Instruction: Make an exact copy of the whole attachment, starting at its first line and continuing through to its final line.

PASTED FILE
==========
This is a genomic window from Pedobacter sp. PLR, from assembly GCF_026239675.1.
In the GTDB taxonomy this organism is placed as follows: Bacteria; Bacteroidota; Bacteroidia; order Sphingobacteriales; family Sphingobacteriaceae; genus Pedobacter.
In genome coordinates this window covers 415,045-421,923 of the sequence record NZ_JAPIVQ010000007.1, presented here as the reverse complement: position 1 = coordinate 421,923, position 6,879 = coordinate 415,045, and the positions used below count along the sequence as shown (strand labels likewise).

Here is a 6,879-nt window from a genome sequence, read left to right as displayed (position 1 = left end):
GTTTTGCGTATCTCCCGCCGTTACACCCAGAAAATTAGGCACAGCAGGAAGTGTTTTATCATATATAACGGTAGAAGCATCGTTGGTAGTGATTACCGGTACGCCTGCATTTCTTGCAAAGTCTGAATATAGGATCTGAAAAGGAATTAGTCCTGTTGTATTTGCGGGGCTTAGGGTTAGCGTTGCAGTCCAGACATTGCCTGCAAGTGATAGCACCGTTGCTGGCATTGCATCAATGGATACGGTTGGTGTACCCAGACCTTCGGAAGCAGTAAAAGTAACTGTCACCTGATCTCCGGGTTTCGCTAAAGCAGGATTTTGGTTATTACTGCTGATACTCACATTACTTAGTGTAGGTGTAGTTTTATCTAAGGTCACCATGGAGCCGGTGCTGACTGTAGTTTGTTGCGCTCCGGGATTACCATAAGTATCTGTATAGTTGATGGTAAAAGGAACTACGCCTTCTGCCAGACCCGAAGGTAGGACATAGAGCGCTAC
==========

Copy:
This is a genomic window from Pedobacter sp. PLR, from assembly GCF_026239675.1.
In the GTDB taxonomy this organism is placed as follows: Bacteria; Bacteroidota; Bacteroidia; order Sphingobacteriales; family Sphingobacteriaceae; genus Pedobacter.
In genome coordinates this window covers 415,045-421,923 of the sequence record NZ_JAPIVQ010000007.1, presented here as the reverse complement: position 1 = coordinate 421,923, position 6,879 = coordinate 415,045, and the positions used below count along the sequence as shown (strand labels likewise).

Here is a 6,879-nt window from a genome sequence, read left to right as displayed (position 1 = left end):
GTTTTGCGTATCTCCCGCCGTTACACCCAGAAAATTAGGCACAGCAGGAAGTGTTTTATCATATATAACGGTAGAAGCATCGTTGGTAGTGATTACCGGTACGCCTGCATTTCTTGCAAAGTCTGAATATAGGATCTGAAAAGGAATTAGTCCTGTTGTATTTGCGGGGCTTAGGGTTAGCGTTGCAGTCCAGACATTGCCTGCAAGTGATAGCACCGTTGCTGGCATTGCATCAATGGATACGGTTGGTGTACCCAGACCTTCGGAAGCAGTAAAAGTAACTGTCACCTGATCTCCGGGTTTCGCTAAAGCAGGATTTTGGTTATTACTGCTGATACTCACATTACTTAGTGTAGGTGTAGTTTTATCTAAGGTCACCATGGAGCCGGTGCTGACTGTAGTTTGTTGCGCTCCGGGATTACCATAAGTATCTGTATAGTTGATGGTAAAAGGAACTACGCCTTCTGCCAGACCCGAAGGTAGGACATAGAGCGCTAC